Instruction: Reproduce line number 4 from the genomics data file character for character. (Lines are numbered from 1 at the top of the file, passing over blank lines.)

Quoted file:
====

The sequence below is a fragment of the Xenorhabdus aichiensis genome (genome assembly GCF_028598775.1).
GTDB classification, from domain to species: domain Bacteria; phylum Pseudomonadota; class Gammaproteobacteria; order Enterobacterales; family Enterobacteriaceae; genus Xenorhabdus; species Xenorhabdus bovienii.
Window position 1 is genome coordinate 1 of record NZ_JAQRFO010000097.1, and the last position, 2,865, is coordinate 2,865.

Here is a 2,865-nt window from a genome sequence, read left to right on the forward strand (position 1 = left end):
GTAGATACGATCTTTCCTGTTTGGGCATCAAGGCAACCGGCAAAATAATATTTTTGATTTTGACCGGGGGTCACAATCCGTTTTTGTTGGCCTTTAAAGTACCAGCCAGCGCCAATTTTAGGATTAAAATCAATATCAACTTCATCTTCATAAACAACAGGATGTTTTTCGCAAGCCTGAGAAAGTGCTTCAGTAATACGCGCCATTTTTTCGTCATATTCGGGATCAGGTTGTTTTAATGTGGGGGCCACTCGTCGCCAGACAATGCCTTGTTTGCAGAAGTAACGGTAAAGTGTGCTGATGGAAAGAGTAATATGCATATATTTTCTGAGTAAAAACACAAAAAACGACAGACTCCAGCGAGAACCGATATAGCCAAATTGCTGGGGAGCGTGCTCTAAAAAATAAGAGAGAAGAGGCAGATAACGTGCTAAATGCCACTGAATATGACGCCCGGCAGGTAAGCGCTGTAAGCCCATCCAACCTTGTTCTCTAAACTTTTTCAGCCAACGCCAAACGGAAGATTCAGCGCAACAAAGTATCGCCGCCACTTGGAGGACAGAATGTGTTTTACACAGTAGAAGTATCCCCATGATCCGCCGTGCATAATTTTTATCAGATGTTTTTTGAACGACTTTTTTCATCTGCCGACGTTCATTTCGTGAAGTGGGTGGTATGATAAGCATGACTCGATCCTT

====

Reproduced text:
Here is a 2,865-nt window from a genome sequence, read left to right on the forward strand (position 1 = left end):